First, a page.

Don’t expect the number of new homes to surge next year in Berks County, but you can count on most of those that do get started to be apartments or townhouses, local planners say.
Meanwhile, housing for students and chickens was hot in Berks in 2016.
Crews started 520 new homes in Berks last year. At the peak in 2001, crews started almost 2,800 houses in Berks, but the number fell sharply and has leveled off to an average of about 500 new homes since 2010.
The number of new homes in a community is an important way to measure economic health.
New construction provides jobs for builders, tradespeople and financers. And new homeowners buy lots of stuff at local stores, from appliances to furniture to electronics, to fill them up.
Berks planner Michelle Franklin said home starts were steady in 2016, but nothing like the boom years.
“For whatever reason, they haven’t come back up here in Berks,” Franklin said.
It’s different south and east. Grouped with its six surrounding counties, Berks had the lowest rate of residential building permits in 2016, except for Schuylkill.
EMPTYING OF WESTERN PA.
In Chester County, workers raised 1,426 new housing units last year.
“We’re a pretty hot real estate market right now,” said Jake Michael, Chester County’s senior demographer.
He sees Berks on a line between growing and slowing economies, one reason being that the millennial generation is moving out.
“There’s an emptying out of western Pennsylvania, west of Reading,” he said.
Lehigh County, with fewer people than Berks, had 734 permits for new residential construction in 2016, said Amanda L. Raudenbush, Lehigh’s director of community planning.
IMPACT OF HIGH TAXES
Shannon Rossman, Berks County planning director, suggested three reasons that her office is counting fewer housing starts – stagnant population growth, plenty of single-family houses built in the 2000s boom and a city, Reading, with plenty of existing housing stock ready to be refurbished by home seekers.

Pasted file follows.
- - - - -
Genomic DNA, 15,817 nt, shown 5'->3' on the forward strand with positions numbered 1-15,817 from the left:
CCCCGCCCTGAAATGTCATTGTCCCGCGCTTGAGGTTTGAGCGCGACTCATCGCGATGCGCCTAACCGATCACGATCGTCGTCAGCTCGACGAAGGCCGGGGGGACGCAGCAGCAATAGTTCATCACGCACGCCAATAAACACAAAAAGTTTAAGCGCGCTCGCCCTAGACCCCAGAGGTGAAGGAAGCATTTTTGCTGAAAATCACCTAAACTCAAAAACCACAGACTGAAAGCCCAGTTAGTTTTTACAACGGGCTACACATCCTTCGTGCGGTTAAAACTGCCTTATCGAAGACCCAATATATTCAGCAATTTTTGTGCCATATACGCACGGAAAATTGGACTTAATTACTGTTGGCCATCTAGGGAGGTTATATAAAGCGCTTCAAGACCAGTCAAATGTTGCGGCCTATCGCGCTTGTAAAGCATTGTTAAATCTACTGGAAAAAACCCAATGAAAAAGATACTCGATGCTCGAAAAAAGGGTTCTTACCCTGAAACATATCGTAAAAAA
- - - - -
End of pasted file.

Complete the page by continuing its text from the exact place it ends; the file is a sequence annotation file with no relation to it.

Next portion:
Berks Commissioner Chairman Christian Leinbach noted in an email that Berks property taxes are higher than all surrounding counties.
“I believe there is a direct correlation between low housing starts and unusually high school property taxes,” Leinbach wrote.
Besides fewer new homes being built, there’s a trend in Berks away from traditional single-family homes on quarter- or half-acre lots and toward multifamily buildings.
In 2007, workers started 900 single-family detached houses and 35 apartments in Berks. In 2016, they started 274 single-family houses and 99 apartments.
Rossman said Berks needs more higher-end apartments and townhouses for people in the professional class. Lehigh and Montgomery counties are seeing those sorts of new housing, she said.
“Households are getting away from larger yards and outside maintenance,” Franklin said. In Berks, new starts are “probably going to stick to apartments, townhouses and maybe semis,” she added.
Lately, housing starts have not been concentrated in certain areas, unlike 10 years ago, when hot spots in Spring and Exeter townships had a lot of single-family homes being built, Franklin said.
Planners expect a need for convenient homes designed for single professionals or retired couples in suburban areas such as West Reading and Wyomissing.
In Reading, developer Alan Shuman wrote in an email that his Big Mill apartment project, completed last year at Eighth and Oley streets, was completely rented in less than six weeks. Downtown, he rented the first 49 units in the Lincoln Tower at Fifth and Washington in four weeks.
“We definitely see a need for new/renovated apartment stock in the city,” he wrote.
HOUSING FOR COLLEGE STUDENTS
Private developers are building student housing near Kutztown University, Penn State Berks and Albright College, Franklin said. She said she expects Alvernia University will need more housing when its football team starts.
Nonhousing construction projects include bird barns and warehouses big and small.
“There was a surge in poultry barns at the end of last year,” Franklin said.
Beside vast logistics centers in northern Berks, smaller warehouses also have risen in places such as Muhlenberg and Bethel townships and Hamburg.
NEW HOMES, OLD PERMITS
Berks townships approved many housing plans in the early 2000s that stalled in the recession, Rossman said. Now, new houses are being built in those developments.
For example, in Lower Heidelberg Township, Grande Construction has been building high-price houses near the Wilson West Middle School on plans first approved in the early 2000s.
Crews also are building houses in lots scattered in developments in Amity and Muhlenberg townships, Franklin said.